Not true, using an adapter of the proper length puts the lens into compliance to its design specifications as to project its designed image circle diameter at the correct distance. In case of OM lenses, that would be 46mm from the lens flange. When mounted on m43, the camera nor the lens knows the sensor size, after all, the projected image is designed to cover the 24 x 36 which is more than required by the m43 sensor. The m43 sensor is recording only a portion of the image, it's not compressing, expanding or changing the DOF. Much like cropping a photograph with a pair of scissors, this certainly doesn't change DOF.

    What is important is the optics.
    Good optics or poor optics doesn't matter, if the lens can not project the image to the design specifications, the quality of the glass proper has little meaning.

    The crop factor effects the angle of view and the DoF. DoF is always in relation to format as each format has it own permissible circle of confusion.
    This is true for native lenses designed for a given format, not the case for adapted lenses from different formats.
     
  14. fin azvandi

    fin azvandi Mu-43 All-Pro

    Mar 12, 2011
    South Bend, IN
    This discussion seems to come up every month or so...suffice it to say I think people are talking past each other or making different assumptions about some of the terms involved. Depth of field is defined in terms certain assumptions about the maximum allowable circle of confusion and a specified print size and viewing distance. When you start comparing the same lens on different sensors without accounting for other factors you run into trouble.

    The best explanation I have found for these concepts is here:
    Depth of Field, Digital Photography and Crop Sensor Cameras - Bob Atkins Photography
     
  15. Lol, yes


    This is correct, but what if that image cropped with scissors is then blown up to the same print size as the original? The only way we can directly compare DOF is to compare images at the same print/viewing size. The smaller m4/3 sensor is not affecting optical properties as the light hits the sensor, but when the image is scaled up for viewing and printing by a larger factor than an image from a full-size sensor, that's where the difference comes from.
     
  16. rich00

    rich00 Mu-43 Veteran

    251
    Dec 8, 2011
    Ok, looks like I triggered a bit of discussion, which is always good as long as it's constructive.

    As per my original post I was curious why the focus scale wasn't used so much on the native lenses. So I looks like I got more information than I needed. Thanks everyone for the responses.

    To the mods please feel free to close the thread.
     
  17. RichDesmond

    RichDesmond Mu-43 Veteran

    356
    Nov 18, 2011
    That's simply not true. The lens's DOF (which is a function of resolution vs. distance) has nothing to do with what the image is projected on. How could it? It just depends on the aperture area.
    Finer grained films DID change the DOF, but the range wasn't that large so everyone just used the 30 micron standard CoC as a "good enough" approximation. Now that we have pixel pitches in the 5 micron range that old 30 micron standard isn't applicable, and if you do a proper DOF calculation that becomes obvious.
    What is true is that smaller formats tend to have smaller pixel pitches, so people often confuse what's really causing the DOF change. But if a :43: camera had the same pixel pitch as a 5D, it would have the same DOF given the same lens FL and aperture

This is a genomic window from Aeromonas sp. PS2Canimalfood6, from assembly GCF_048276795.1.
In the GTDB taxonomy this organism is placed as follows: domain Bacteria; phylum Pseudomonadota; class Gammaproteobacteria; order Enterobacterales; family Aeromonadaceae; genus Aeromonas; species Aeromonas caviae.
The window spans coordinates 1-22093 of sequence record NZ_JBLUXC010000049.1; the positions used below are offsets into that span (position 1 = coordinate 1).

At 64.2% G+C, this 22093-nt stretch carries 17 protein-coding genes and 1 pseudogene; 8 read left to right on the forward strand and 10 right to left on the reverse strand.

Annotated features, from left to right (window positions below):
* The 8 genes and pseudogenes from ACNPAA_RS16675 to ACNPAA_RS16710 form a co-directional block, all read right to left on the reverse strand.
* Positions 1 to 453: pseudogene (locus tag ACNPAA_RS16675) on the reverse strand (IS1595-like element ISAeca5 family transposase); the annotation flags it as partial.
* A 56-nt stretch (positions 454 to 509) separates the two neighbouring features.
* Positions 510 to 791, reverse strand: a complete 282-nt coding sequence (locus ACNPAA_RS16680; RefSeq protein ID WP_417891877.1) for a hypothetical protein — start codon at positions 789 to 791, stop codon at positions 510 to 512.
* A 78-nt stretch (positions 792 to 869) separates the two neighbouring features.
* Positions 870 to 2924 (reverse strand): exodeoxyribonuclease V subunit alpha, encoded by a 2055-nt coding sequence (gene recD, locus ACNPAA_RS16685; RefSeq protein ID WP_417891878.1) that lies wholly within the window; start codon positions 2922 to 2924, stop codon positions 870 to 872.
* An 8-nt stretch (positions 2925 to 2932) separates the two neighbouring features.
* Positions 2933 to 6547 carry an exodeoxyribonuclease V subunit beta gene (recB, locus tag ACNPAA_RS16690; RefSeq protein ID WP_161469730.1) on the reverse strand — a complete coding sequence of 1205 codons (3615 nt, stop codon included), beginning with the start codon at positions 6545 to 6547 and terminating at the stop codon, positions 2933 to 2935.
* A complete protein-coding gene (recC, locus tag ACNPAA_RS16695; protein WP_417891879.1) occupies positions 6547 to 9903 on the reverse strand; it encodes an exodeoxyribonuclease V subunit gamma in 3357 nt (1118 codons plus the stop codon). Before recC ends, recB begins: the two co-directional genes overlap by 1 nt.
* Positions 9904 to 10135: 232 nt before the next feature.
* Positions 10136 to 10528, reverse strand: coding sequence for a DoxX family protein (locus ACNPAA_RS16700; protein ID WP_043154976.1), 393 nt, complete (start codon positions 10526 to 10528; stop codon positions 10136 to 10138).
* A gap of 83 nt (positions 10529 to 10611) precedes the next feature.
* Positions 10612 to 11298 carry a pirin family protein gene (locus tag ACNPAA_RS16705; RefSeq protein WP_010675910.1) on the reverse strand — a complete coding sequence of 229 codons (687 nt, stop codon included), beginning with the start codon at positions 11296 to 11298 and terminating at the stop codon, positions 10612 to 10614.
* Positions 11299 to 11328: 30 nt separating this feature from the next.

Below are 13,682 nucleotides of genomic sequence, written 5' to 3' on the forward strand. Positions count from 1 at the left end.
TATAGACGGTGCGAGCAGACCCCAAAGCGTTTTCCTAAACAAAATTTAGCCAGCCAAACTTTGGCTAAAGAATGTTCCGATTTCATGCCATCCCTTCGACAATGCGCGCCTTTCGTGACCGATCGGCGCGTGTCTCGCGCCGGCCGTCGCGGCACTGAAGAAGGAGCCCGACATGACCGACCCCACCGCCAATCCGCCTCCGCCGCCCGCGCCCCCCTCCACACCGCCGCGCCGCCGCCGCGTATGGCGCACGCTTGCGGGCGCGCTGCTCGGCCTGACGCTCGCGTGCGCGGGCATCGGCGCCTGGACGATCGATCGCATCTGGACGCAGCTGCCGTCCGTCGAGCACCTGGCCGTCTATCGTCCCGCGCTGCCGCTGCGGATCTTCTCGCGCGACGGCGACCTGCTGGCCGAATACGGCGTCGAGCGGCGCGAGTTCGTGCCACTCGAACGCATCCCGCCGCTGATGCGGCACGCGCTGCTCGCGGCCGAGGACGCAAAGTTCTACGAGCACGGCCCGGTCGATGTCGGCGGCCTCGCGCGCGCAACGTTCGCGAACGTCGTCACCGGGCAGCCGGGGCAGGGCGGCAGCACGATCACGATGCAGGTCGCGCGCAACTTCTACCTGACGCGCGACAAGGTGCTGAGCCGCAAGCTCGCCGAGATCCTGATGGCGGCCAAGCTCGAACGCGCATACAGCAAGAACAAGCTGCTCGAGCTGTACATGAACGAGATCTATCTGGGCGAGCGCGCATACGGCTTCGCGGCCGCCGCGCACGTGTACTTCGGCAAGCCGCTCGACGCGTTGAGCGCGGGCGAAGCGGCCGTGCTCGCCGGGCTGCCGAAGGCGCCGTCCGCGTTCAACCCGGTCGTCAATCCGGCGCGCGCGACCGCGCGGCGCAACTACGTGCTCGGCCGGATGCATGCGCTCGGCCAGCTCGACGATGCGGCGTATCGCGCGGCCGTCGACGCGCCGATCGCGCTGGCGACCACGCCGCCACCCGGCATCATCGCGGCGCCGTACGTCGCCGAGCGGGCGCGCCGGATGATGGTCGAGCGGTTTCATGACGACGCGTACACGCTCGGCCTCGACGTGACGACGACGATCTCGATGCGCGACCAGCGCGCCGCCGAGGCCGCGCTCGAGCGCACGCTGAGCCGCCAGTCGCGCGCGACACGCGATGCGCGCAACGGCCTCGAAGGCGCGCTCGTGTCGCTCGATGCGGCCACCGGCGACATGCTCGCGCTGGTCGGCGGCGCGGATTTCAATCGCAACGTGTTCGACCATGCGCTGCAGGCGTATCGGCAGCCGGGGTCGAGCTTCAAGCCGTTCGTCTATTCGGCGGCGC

18. Hikari

    Hikari Mu-43 All-Pro

    Nov 26, 2010
    Actually, cropping does change Dof. So does viewing distance. Your example is really not correct as you would crop AND enlarge. As I said, CoC and DoF is a format problem, it has nothing to do with what the lens knows.

    As far as the flange distance, ever 35mm camera manufacturer has a different flange distance and yet the same image circle. So what does flange distance mean except the distance required for mechanical mounting on a particular manufacturer's camera.

    Read the pdf about DoF by Zeiss. It is very basic stuff and covers what happens when you put a lens design for one format put on a smaller format.

    What I meant by optics is that the mechanical flange distance is neither here nor there. What you need is optical distances--12mm focal length is a 12mm focal length no matter how far the lens is physically from the sensor.

    When you mount a lens from a different format on a m4/3, the crop factor from one format to another is also proportional to the change in FoV and DoF.

    Please read the Zeiss document. It will cover all of this quite well. fin azvandi has given a good link as well.

    Did I mention this kind of stuff is to do with my profession?
     
  19. Hikari

    Hikari Mu-43 All-Pro

    Nov 26, 2010
    Actually Rich, it is very true. Sharpness and DoF is a quality that is perceived in a photograph by a viewer--they are purely subjective. If a print looks sharp and has a particular DoF, that will not change if you divide it into more pixels. You are probably getting confused by looking at files at 100% monitor view where you cannot judge DoF. 100% monitor views is not a real world viewing condition and so distorts the view of an image.

    m4/3 will never have the DoF of 35mm or any other format. DoF is really based on format and the corresponding viewing conditions. It does not matter how many pixels a format has.

    Please read the Zeiss document I gave a link to in one of my posts above.
     
  20. Hikari

    Hikari Mu-43 All-Pro

    Nov 26, 2010
    Don't worry about this. This is one of the perennial conversations you are going to have in forums like this. It is just a good thing you did not ask about print size. :rofl: